Dead in Dubai
by Marilynn Larew
on Tour April 27 - May 31, 2015
Genre: Thriller, Espionage
Published by: Artemis Press
Publication Date: April 30, 2015
Number of Pages: 283
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Why is CIA officer George Branson dead?Out of the Agency and looking for work, former CIA analyst Lee Carruthers accepts the request of George's wife that Lee go to Dubai and find out what really happened. When she arrives, she walks into a deadly war between rival Merchants of Death for market share. She learns that George had worked for each man under a different name, one in Dubai and one in Istanbul. With his own, that gave George three identities. Which man was murdered? Had George really been working for the Agency, or had he sold out and, if so, to whom? Who are the men following her? And why does she keep finding diamonds?
Read an excerpt:
I ripped off my goggles and kicked out of the bindings. Stepping carefully into the woods, bent almost double, I advanced with a ski pole in each hand. I wish my gear wasn’t burgundy, I thought. On the other hand, I hadn’t expected to have to channel the Fourth Mountain Brigade that morning. I heard steps crunching toward me in the snow and ducked behind a tree. A man in black wearing a black face mask, his rifle held lightly in his right hand, slipped carefully forward, scanning to the left and to the right. He was looking too high to see me. When he was half a meter away, I yelled and launched myself at him with the ski poles thrust forward, but he deflected them with the rifle. He raised the rifle for another shot. I threw myself at him again, and he dropped the rifle. I grabbed it, and swung it hard, hitting him in the left shoulder. I reversed the rifle, backed up and fired. Off balance. Tried again.
He turned and ran. Should I follow him? What would I do with him if I caught him? I considered the rifle. I could hardly take it back to the ski lodge with me. I dropped the clip and whacked it up against the side of a tree, sending a jolt all the way down to my toes, and buried it in the snow by the side of the trail, throwing the clip as far as I could into the woods. I retrieved my ski poles and stood panting, heart pounding. I started to tremble and told my body it would have to wait until I got to the bottom of the slope, but it paid no attention, so I trembled.
“Who?” I asked myself. “Who?” I sat down with my back against a tree for a count of five hundred before I stopped shaking. Blowback from Morocco?
I stomped the snow off my boots and slipped them into the ski bindings. I couldn’t find my goggles, but I wanted to be in cover as soon as possible so I didn’t spend much time looking for them. With a shooter in play, I felt terribly exposed. Maybe the shooter had a friend. Unarmed. I was unarmed. Not even a nail file. I wanted a gun and badly. Where could I get a gun in the peaceful countryside of Switzerland? Breaking into a gun shop was always an option.
At the bottom of the slope, I kicked my way out of my skis and carried them back into the rack. I felt cold deep down inside, and gin seemed advisable. A drink in the lounge? Too public. Back in the room I made one of my very dry martinis—gin and a cube of ice. Maybe that would help me unscramble my brain. I looked at my watch. Ten thirty. Drinking in the morning was a sure sign of something or other. I finished the drink, but I was still cold. I took a long, hot shower and lay curled up under the duvet remembering.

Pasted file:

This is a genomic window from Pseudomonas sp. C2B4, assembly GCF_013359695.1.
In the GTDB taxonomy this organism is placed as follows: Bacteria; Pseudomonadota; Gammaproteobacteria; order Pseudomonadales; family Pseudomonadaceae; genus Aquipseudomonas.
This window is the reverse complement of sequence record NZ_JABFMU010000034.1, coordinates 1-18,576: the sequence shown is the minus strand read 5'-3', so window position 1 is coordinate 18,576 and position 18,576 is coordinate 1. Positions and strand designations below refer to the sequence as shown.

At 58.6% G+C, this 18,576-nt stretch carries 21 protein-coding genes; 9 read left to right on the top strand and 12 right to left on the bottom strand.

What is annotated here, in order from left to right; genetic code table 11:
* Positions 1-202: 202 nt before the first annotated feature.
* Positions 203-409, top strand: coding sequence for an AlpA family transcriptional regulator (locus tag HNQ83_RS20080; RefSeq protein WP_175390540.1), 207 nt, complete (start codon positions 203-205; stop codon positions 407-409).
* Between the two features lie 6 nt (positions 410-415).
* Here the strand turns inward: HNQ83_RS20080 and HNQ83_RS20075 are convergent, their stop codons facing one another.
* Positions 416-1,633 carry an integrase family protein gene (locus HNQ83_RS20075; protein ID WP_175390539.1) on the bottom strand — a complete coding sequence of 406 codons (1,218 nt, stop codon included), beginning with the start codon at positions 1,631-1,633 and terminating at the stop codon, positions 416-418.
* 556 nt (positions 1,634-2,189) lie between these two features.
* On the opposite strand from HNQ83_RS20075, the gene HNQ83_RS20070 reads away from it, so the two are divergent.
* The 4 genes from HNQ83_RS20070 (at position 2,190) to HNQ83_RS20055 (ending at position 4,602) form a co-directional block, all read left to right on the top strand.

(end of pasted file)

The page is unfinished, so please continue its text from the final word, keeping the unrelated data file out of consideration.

I had been sent to Morocco to find a missing colleague and wound up fighting my way out of a terrorist camp. They killed Kemal. I touched the bloodstained pearl hanging around my neck. I killed his killer, but Kemal was still dead.
Would the Pure Warriors of Islam send an assassin all the way to Switzerland to get me? Possibly, but it seemed unlikely. Whoever he was, he knew me, and I didn’t know him. I went to sleep listing the people who might want to kill me.
When I woke, I ordered lunch from room service. The waiter who delivered it looked like an Arab. Arab guest workers in Switzerland? The shooter could disappear into the crowd of Arab workers. He might even be one of them. If I couldn’t find and neutralize him, I was going to have to cut and run. I hate to do that, but I disapprove of assassination, particularly my own.
MARILYNN LAREW is a historian who has published in such disparate fields as American colonial and architectural history, Vietnamese military history, and terrorism, and has taught courses in each of them in the University of Maryland System.
Before settling on the Mason-Dixon line in southern Pennsylvania, she lived in Nebraska, Iowa, Missouri, Georgia, Wisconsin, Ohio, South Carolina, Maryland, in Manila, and on Okinawa. It’s no surprise that she likes to travel. When she’s climbing the first hill in Istanbul to Topkapi Palace, strolling around Hoan Kiem Lake in Hanoi, or exploring the back streets of Kowloon, she is not just having fun, she’s looking for locations for her next novel.
When she’s not traveling, she is writing or reading. She writes thrillers and likes to read them. She also likes to read Vietnamese history and Asian history in general, as well as military history. She lives with her husband in a 200-year-old farmhouse in southern Pennsylvania.
She belongs to Sisters in Crime, the Guppies, and the Chinese Military History Society.